"When Connor started playing with the other kids in the Lion's Den in the hospital, he forgot all about the pain and didn't have to press that button for almost an hour," LaFontaine said. "I don't think people realize that whatever your position in life, you can have an impact on somebody else by just spending time or creating an environment where kids feel safe."
LaFontaine, who garnered the 2008 Heisman Humanitarian Award, retired from the NHL in 1998 after 15 productive seasons -- 468 goals and 1,013 points in 865 games. In 2003, the two-time Olympian was elected to the Hockey Hall of Fame and U.S. Hockey Hall of Fame.
"I was blessed to have the family I have and to be able to have the career I did, both professionally and internationally, playing in the NHL and representing my country, I am thankful every day that I was able to live out a dream."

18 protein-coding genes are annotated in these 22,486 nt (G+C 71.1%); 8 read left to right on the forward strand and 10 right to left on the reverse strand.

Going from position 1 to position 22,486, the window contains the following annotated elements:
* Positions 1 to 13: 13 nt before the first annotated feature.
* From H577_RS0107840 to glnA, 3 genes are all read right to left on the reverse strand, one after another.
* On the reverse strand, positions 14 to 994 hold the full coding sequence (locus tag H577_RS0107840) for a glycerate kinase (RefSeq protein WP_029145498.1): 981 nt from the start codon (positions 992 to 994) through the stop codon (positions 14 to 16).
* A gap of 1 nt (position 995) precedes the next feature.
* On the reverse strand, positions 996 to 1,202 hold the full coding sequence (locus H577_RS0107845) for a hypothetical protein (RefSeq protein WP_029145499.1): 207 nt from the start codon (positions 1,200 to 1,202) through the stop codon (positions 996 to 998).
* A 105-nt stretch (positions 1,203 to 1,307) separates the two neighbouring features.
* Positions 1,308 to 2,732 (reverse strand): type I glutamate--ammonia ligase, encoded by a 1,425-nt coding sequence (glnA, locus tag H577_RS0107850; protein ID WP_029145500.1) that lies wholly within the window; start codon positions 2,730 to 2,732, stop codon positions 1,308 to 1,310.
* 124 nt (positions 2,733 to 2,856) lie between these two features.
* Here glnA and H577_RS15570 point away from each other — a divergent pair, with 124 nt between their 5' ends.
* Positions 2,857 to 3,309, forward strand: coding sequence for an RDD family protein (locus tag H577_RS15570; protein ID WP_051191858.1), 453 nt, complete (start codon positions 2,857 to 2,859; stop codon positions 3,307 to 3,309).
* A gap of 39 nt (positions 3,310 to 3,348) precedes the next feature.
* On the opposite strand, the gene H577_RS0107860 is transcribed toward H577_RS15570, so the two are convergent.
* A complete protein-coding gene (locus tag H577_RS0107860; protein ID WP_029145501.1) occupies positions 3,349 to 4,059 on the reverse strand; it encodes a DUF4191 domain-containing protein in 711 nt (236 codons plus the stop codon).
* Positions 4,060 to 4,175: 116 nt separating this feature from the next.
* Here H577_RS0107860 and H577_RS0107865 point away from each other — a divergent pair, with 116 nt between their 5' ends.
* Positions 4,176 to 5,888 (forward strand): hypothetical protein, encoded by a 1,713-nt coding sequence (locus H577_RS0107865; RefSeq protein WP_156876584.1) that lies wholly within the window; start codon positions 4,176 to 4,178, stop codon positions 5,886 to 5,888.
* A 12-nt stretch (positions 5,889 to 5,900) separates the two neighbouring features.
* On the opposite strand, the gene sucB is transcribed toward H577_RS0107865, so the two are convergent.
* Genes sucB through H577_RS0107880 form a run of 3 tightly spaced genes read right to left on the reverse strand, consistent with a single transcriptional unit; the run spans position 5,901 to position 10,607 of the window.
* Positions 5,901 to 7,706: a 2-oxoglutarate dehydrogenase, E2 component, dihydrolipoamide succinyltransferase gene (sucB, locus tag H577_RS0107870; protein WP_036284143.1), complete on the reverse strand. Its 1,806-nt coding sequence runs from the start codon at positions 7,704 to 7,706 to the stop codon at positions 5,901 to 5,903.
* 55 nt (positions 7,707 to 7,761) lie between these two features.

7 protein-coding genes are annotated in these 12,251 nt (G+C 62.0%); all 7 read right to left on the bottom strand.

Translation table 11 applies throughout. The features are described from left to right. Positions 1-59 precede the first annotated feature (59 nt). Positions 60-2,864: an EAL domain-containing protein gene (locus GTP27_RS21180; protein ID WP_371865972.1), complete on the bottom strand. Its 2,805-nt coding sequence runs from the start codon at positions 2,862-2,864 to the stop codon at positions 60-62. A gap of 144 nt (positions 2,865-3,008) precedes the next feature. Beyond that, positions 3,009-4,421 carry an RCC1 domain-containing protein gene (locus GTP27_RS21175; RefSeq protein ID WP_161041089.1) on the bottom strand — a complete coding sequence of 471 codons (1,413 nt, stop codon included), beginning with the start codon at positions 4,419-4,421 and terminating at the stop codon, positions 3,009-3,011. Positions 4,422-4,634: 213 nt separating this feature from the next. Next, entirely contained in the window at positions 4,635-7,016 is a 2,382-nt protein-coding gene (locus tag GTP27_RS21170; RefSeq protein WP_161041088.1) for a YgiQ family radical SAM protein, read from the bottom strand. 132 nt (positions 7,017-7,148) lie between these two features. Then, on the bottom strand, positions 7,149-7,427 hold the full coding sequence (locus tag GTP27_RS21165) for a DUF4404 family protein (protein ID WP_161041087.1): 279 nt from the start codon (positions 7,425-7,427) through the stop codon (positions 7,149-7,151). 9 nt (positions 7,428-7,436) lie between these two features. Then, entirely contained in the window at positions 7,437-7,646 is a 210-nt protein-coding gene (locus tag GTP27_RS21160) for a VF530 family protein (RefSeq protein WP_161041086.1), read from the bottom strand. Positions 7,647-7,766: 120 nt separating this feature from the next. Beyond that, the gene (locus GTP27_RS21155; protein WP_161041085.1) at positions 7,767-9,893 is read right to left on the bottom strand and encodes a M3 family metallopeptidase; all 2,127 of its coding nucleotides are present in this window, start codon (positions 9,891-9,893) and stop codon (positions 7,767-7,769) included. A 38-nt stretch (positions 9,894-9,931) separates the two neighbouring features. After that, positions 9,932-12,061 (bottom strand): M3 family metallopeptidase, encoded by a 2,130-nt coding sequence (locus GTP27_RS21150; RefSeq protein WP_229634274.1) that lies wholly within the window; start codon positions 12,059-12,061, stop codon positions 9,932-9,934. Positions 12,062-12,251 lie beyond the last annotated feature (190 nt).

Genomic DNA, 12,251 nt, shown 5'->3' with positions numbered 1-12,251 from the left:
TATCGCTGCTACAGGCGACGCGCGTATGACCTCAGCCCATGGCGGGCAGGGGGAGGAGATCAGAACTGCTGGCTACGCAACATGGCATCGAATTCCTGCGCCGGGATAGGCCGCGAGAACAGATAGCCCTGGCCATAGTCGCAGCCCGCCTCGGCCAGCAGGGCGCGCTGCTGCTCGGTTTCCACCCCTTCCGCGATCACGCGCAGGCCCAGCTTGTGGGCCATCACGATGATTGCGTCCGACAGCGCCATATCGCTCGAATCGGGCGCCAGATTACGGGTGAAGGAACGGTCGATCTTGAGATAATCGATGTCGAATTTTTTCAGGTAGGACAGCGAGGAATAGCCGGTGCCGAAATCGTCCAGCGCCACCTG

-- Pat LaFontaine
He'd be the first to tell you his biggest assist has been for the children benefiting from the Companions in Courage Foundation.
"During my playing days, I met some very special kids who were going through some tough times at children's hospitals, and they really taught me the meaning of courage," he said. "I look at my playing career as somewhat of a stepping stone to what I'm doing now. We've given children a chance to escape what is happening with them and to give them an opportunity to just be a kid again."
Contact Mike Morreale at firstname.lastname@example.org.